Why Does My Lighting Fixture Buzz?
Clear light bulb image by simbolocoma from Fotolia.com
Electric lights are vital to our lives, keeping us happy, healthy and productive. But sometimes, they can also annoy us by buzzing loudly. Buzzing lights aren't generally a serious problem, but they can be incredibly annoying. Here's why they buzz, and what you can do about it.
Fluorescent lights are famous for the faint buzzing sound they make. This is because each light needs a way to control the electricity flowing through the fluorescent tube, called a "ballast." The ballast creates a magnetic field that alternates the current in the wire, ensuring the light doesn't accept too much electricity. You generally find this problem on older fluorescent fixtures, which use an inductor for a ballast. Newer fixtures use a quieter electronic version.
- Fluorescent lights are famous for the faint buzzing sound they make.
- You generally find this problem on older fluorescent fixtures, which use an inductor for a ballast.
If an incandescent bulb is buzzing, there can be several reasons. A common one is that the bulb is simply not getting enough voltage. If a bulb with a higher voltage is screwed into a lower-voltage socket, the resistance will make the filament vibrate as the current fights to get through the wire. The solution in this case is to simply switch in a lower-wattage bulb, which will have less resistance.
- If an incandescent bulb is buzzing, there can be several reasons.
- A common one is that the bulb is simply not getting enough voltage.
If a bulb is buzzing and swapping it out doesn't work, check to see if it's on a dimmer switch. Dimmers essentially shut the light on and off very rapidly, and this can put a strain on some bulbs, causing the filament to vibrate. Bulbs designed for outdoor use should be able to handle being on a dimmer switch, or you can simply turn the dimmer up, which will also solve the problem.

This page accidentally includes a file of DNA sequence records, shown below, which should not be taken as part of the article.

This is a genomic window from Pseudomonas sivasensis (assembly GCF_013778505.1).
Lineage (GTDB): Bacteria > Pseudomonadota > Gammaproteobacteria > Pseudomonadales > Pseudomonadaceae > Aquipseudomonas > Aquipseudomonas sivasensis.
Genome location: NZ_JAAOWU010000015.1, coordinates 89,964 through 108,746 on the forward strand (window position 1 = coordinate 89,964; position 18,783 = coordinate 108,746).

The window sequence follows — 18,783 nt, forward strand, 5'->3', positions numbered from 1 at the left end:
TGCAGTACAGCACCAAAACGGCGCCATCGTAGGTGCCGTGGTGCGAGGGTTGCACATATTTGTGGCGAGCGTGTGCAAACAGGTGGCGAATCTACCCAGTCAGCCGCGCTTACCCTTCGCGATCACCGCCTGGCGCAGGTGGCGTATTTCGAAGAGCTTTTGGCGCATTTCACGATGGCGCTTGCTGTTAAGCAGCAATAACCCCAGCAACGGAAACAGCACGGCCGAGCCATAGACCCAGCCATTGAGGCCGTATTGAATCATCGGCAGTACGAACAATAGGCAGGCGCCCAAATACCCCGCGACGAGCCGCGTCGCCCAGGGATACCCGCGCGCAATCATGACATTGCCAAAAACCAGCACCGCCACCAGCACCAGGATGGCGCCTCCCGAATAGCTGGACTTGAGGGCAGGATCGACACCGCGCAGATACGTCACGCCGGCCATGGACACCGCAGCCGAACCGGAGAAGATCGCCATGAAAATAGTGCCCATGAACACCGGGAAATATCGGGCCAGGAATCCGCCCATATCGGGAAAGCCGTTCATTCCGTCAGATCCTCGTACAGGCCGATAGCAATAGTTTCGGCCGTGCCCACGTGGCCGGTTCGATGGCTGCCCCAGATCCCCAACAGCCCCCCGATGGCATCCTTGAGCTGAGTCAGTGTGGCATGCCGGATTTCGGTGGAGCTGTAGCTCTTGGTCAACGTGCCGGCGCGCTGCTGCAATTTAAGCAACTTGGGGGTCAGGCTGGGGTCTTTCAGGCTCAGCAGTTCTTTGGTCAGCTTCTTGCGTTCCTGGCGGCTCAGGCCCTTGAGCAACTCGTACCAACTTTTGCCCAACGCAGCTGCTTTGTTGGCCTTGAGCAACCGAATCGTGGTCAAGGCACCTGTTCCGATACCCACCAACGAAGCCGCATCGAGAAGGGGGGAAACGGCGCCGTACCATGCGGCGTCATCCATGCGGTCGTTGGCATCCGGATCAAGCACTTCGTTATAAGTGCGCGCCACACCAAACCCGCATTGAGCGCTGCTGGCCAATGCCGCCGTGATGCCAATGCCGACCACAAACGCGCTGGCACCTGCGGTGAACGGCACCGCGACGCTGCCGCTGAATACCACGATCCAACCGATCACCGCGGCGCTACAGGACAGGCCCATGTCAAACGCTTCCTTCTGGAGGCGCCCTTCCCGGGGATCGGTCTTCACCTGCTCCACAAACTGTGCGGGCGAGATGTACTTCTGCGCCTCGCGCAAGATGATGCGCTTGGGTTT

If you've changed the bulb and put the dimmer up on full and there's still a buzz, it may not be the light bulb at all. It may be an electrical short, which is very common. Shorts can be caused by animals gnawing on wires, outdated wiring and many other factors. If the buzzing comes not from the bulb or the switch but somewhere in the ceiling or wall, you likely have an electrical short.
- If you've changed the bulb and put the dimmer up on full and there's still a buzz, it may not be the light bulb at all.
- If the buzzing comes not from the bulb or the switch but somewhere in the ceiling or wall, you likely have an electrical short.
Only qualified electricians should change out light fixtures or look for electrical shorts. Electric safety should always be practised even when dealing with a light bulb, as there are real risks. If you're not comfortable doing something or not sure what you're doing, don't do it.
How to wire headlights and parking lights to a toggle switch→
How to Repair LED Light Circuits→
How to replace the transformer on a low voltage recessed can light→
How to make a simple circuit for kids using a battery and wire→
How to fix buzzing from fluorescent lighting→
How to install an in-line light switch→
Dan Seitz has been writing professionally since 2008. He has been published on Cracked.com, Spike.com, AMOG.com, OverthinkingIt.com, Zug.com, TheDeadbeat.com and Gunaxin.com. He holds a Bachelor of Arts in theater and is currently earning his Master of Arts in film at Emerson College.